November 23, 2014

KDrama Word of the Day: Bom (Spring)

Bom (봄) is our next Korean season. It is also Romanized as pom, a closer, but less common, English equivalent to the Korean pronunciation. The Korean word for spring rhymes with “dome.”
A twig of cherry blossoms
KDrama likes to associate bom with cherry blossoms and 애인 (ae-een – lovers). However, the trees are controversial in Korea, due to their association with Japan and the Japanese occupation. Cutting down cherry trees planted during that period was at one time symbolic of taking back Korea. Planting cherry species that are native to Korea has become something of a compromise. You will notice that words for other spring flowers appear on this list of Korean words associated with spring, but no cherry blossoms.

Even less welcome in spring are storms of yellow sand (황사 – hwangsa). These storms blow in from deserts of northern China and Mongolia, picking up a heavy load of toxic pollutants along the way. When inhaled, the dust can be seriously injurious to health. If you see a street scene with pedestrians wearing particle masks during bom, that is probably the reason.

Note ㅁ, the M-ish letter in Korean. In small type or handwriting, this letter can be difficult to distinguish from ㅇ, which we discussed yesterday. Watch for squared corners.


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November 22, 2014

KDrama Word of the Day: Winter (Kyeoul)

Kyeoul (겨울), winter is our KDrama word for today. Does that string of vowels look familiar? You have seen it before in the name of South Korea’s capital and largest city, Seoul (서울).
Stacked kimchi jars in a snowy valley next to a sign in Korean
You’ll see that the second letter is similar but different in these two words. The ㅓ in Seoul has only one left-facing flag on the vertical, while the ㅕin kyeoul has two. A second flag on a vowel, whether on a horizontal or vertical bar, gives it a Y sound at the beginning. So ㅓ (in Seoul) is pronounced uh or aw, while ㅕ(in kyeoul) is pronounced yuh or yaw. Many Korean vowels have these two forms, which are considered to be two separate letters.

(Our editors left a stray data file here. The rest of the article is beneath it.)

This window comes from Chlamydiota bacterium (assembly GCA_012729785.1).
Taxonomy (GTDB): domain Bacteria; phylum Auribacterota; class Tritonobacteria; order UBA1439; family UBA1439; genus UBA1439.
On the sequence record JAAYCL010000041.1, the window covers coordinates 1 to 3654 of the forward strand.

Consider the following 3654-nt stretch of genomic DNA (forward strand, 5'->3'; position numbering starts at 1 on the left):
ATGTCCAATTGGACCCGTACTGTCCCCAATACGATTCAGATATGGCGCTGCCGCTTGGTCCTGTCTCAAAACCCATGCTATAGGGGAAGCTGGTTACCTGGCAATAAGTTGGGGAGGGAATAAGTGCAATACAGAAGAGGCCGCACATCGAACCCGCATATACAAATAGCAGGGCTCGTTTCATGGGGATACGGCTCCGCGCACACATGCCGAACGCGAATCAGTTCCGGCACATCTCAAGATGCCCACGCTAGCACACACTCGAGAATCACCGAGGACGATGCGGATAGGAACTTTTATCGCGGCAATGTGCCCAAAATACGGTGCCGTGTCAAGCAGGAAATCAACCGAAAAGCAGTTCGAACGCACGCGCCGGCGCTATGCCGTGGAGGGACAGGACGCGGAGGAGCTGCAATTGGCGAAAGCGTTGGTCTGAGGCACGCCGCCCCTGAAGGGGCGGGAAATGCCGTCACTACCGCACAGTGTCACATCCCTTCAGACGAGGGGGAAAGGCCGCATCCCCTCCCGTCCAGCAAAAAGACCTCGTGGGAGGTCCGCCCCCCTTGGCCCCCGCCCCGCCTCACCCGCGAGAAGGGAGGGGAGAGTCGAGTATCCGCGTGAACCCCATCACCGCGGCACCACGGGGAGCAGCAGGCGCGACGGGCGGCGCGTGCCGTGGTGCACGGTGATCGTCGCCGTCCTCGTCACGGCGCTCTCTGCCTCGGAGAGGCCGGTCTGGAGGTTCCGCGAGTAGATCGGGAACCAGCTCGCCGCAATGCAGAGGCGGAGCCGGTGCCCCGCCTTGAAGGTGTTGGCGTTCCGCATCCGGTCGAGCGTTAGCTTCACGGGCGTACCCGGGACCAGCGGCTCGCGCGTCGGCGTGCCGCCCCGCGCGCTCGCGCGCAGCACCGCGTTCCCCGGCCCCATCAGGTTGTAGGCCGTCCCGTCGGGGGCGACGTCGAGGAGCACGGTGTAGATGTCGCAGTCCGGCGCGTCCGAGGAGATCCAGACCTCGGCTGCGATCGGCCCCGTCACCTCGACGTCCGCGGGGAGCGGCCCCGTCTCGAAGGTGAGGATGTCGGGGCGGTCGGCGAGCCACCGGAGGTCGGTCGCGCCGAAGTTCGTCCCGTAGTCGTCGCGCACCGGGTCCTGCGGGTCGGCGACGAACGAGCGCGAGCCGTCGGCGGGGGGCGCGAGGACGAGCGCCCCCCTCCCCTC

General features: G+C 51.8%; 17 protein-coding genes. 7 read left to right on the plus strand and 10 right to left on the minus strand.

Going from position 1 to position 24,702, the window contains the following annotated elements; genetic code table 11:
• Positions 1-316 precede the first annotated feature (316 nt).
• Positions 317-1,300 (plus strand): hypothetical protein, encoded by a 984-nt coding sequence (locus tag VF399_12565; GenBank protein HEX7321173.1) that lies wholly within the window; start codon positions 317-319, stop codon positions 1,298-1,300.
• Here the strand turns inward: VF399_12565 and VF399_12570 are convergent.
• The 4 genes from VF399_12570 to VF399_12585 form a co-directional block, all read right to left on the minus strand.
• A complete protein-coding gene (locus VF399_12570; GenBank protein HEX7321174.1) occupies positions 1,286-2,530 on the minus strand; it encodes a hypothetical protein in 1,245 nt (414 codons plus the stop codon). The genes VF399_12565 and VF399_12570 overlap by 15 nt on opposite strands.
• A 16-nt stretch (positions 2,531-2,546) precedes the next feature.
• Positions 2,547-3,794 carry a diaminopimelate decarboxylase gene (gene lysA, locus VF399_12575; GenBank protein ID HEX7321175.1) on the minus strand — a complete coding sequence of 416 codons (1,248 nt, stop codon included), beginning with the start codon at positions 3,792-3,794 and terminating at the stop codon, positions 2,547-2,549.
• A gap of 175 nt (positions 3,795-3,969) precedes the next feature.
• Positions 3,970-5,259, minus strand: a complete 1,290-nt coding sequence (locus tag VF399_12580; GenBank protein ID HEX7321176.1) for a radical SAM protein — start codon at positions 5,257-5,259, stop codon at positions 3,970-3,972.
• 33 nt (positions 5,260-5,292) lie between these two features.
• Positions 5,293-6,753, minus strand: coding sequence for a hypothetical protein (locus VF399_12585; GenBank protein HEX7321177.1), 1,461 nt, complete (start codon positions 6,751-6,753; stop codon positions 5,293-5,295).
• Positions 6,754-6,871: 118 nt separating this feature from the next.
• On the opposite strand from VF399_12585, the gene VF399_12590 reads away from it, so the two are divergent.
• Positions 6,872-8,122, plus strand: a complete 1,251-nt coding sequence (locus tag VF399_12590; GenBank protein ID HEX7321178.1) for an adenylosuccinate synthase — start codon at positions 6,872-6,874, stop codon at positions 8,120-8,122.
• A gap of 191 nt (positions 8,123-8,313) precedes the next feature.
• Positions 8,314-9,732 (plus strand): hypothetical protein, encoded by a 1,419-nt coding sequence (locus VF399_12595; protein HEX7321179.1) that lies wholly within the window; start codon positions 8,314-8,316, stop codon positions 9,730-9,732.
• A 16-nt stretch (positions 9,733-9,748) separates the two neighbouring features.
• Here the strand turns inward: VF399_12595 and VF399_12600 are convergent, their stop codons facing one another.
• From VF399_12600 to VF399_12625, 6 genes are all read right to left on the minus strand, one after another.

Moving on to the second syllable, in both words, it begins with ㅜ, the “oo” U-letter we talked about in the last post. Kyeoul is pronounced kyuh-ool or kyaw-ool, while Seoul is pronounced suh-ool or saw-ool (NOT “sole,” as most Americans pronounce it). Even though both words have two syllables, the syllables are blended together rather than enunciated separately, so it sounds more like a syllable-and-a-half. You can hear the pronunciation for kyeoul and many other winter-related words on this page.

But wait, you may be thinking. The second syllable doesn’t begin with ㅜ, it begins with ㅇ. Well, yes and no. ㅇ has a dual nature. In theory, Korean syllables must begin with a consonant. When they don’t, ㅇ stands in for the consonant, as a placeholder with no sound. At the end of a syllable, however, ㅇ has an “ng” sound.

Have you learned Hangeul yet? You may have some free time next week, so check out these games:


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November 20, 2014

KDrama Word of the Day: Fall (Kaeul)

Fall (가을) is 우리 Kdrama Word for today. Korea is definitely a 4-season country, with chilly winters, monsoon summers, fall color, and spring blossoms. You may also see 가을 Romanized as gaeul, but kaeul is a better phonetic spelling. The vowel syllable is partly absorbed into the first syllable, so kah-eul sounds like one syllable with a dragged-out first vowel, rather than two distinct syllables.
Close up photo of oak leaves turned red in fall
Note that the Hangeul letters ㅡ and ㅜ have different U-sounds.
ㅡ is usually Romanized as “eu,” but it is not, strictly speaking, an English-language sound, so it is difficult to Romanize accurately. The English words “eu” appears in are typically loan words from French. The “eu” is often pronounced “oo” in the English version (which is the sound of Hangeul letter ㅜ). Example: entrepreneur. The “eu” sound is formed just inside the lips, while “oo” comes from further back.

What’s a loan word, you may ask? A loan word is a word borrowed from another language (and usually changed a bit along the way). English is full of French loan words and phrases. Some are obviously French, such as deja vu, faux pas, cachet, nouveau riche, hors d’oeuvre, fait accompli, coup d’etat, dossier, memoir, rapport and restaurant. Others are everday words we may not think of as French – mayonnaise, unique, ambulance, denim, pioneer, detour, corduroy, menu, dentist, portrait, route, soup, zest, bicycle, publicity, and salvage, to name just a few. Watch out for words in Korean that seem like loan words of English words that are themselves loan words from another language. Sometimes the Korean word is a loan word of the original word, not the English version.